New York City health officials reported the first West Nile (WNV) human virus case in a Manhattan resident. The patient, who is over 50 years old, was admitted to the hospital at the beginning of this month with encephalitis and has since been discharged.
The Health Department notes that this is the first identification of a human case of WNV in New York since surveillance began in 1
In addition, the first collection of mosquitoes infected with the 2018 virus was reported.
"The results of our surveillance on mosquitoes and the first West Nile virus serve as a vital reminder that the mosquito season is here and that all New Yorkers should take precautions to protect themselves and their families from mosquito bites, "said health commissioner Dr. Mary T. Bassett. "We have one of the best mosquito control programs in the country, but the West Nile virus is here to stay in. To reduce the possibility of infection, all New Yorkers – including residents living in Manhattan – should use mosquito repellent, cover the arms and legs when they are open, get rid of stagnant water and install screens of windows. "
First discovered in Uganda in 1937 The West Nile virus is a disease transmitted by mosquitoes that can cause # 39; encephalitis, a brain inflammation.
It was first detected in North America in 1999 and has since spread to the continental United States and Canada.
infected by the West Nile virus from the bite of an infected mosquito. Mosquitoes become infected when they feed on infected birds. Infected mosquitoes can then spread the virus to humans and other animals.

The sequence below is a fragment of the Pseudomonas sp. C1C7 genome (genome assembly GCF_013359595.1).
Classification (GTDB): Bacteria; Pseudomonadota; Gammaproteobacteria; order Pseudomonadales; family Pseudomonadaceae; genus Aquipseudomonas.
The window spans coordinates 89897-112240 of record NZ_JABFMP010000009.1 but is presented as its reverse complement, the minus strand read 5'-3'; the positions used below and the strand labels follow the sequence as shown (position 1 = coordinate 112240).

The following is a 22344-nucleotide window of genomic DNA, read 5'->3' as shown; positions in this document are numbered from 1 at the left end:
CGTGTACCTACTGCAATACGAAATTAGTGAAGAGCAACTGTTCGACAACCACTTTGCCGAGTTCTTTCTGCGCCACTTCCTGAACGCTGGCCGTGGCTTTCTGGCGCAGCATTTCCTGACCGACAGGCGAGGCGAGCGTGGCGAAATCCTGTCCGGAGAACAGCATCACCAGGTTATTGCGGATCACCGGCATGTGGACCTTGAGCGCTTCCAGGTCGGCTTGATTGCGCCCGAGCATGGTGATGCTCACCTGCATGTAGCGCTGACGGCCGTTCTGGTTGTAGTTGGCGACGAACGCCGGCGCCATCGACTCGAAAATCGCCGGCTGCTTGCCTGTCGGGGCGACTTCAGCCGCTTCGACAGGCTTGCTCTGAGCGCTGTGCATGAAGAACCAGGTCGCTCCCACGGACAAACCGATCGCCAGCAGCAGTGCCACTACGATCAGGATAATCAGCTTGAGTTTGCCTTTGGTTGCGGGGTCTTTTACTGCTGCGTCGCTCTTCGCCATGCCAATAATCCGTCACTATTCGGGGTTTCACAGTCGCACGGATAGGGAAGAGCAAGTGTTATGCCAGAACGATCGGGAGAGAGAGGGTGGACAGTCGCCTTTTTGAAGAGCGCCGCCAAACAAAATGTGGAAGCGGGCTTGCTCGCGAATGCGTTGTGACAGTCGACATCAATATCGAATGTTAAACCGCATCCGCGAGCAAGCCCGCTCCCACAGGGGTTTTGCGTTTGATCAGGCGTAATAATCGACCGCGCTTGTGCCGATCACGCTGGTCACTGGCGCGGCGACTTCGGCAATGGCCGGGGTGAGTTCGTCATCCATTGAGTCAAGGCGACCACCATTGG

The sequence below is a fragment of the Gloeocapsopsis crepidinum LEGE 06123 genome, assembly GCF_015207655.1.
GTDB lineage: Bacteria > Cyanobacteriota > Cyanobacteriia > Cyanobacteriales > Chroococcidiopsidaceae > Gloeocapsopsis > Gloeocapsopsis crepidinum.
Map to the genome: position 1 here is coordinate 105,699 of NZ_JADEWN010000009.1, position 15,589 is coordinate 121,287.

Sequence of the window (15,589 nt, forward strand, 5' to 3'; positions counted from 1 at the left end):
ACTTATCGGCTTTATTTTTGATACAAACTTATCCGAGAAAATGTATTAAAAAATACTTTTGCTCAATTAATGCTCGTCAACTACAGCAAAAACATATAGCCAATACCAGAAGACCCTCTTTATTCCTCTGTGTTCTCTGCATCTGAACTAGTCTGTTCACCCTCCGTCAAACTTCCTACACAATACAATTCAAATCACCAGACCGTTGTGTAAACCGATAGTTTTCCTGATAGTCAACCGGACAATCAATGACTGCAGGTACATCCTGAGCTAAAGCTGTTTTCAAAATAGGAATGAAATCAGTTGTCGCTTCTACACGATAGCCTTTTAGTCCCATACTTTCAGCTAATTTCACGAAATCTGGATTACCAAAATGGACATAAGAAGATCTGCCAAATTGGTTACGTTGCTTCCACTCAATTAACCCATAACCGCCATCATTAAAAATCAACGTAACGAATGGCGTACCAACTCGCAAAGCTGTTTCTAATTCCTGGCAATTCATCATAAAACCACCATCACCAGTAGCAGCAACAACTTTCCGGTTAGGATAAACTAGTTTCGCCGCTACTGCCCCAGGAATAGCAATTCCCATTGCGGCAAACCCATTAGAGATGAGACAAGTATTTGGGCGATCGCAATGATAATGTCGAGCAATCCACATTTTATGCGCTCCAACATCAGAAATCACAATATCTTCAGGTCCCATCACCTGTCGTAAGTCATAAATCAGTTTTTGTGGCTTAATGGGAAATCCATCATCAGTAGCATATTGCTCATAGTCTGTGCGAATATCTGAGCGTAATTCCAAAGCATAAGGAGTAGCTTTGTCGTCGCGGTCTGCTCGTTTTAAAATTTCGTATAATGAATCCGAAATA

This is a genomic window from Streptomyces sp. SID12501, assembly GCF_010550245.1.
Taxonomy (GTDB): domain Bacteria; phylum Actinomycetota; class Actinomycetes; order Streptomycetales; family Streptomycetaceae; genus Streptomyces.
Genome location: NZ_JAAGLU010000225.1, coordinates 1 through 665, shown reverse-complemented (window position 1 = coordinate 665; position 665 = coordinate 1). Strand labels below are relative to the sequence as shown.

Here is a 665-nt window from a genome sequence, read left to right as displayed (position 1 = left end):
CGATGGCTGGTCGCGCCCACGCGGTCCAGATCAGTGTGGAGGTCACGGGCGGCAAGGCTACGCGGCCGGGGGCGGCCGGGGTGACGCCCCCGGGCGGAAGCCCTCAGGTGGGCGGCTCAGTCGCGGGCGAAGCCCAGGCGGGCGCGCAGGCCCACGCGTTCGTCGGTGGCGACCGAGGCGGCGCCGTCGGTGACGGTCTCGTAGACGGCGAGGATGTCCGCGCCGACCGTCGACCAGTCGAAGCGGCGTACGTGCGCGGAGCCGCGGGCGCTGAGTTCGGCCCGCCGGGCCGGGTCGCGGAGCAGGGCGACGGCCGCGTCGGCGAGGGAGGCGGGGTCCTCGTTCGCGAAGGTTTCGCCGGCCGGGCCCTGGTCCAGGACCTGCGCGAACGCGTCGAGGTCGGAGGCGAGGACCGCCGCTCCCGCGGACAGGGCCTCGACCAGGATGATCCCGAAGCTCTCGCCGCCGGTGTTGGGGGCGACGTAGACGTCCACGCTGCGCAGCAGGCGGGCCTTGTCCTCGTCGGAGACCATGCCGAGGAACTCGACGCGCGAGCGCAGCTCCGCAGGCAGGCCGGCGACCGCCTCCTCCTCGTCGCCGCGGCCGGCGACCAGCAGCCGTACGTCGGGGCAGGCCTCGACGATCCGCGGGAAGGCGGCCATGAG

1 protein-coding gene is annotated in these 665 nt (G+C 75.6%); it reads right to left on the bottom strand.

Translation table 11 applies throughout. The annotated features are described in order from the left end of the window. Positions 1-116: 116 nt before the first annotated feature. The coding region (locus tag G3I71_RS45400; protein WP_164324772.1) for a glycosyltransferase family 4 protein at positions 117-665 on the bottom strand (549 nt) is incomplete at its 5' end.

According to the Centers for Disease Control and Prevention (CDC), about 80% of people (about 4 out of 5) who are infected with WNV will not show no symptoms.
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Up to 20% of people who become infected have symptoms such as fever, headache and muscle aches, nausea, vomiting and sometimes swollen lymph nodes or a rash on the chest, stomach and back. Symptoms may last as long as a few days, although healthy people have also been ill for several weeks.
About one in 150 people infected with WNV will develop a serious illness.
Severe symptoms may include high fever, headache, neck stiffness, stupor, disorientation, coma, tremor, convulsions, muscle weakness, loss of vision, numbness and paralysis. These symptoms may last several weeks and the neurological effects may be permanent.
There is no specific treatment for WNV infection.
In a very small number of cases, West Nile virus has been spread through blood transfusions, organ transplants, and from mother to child during pregnancy, childbirth or lactation, according to the CDC.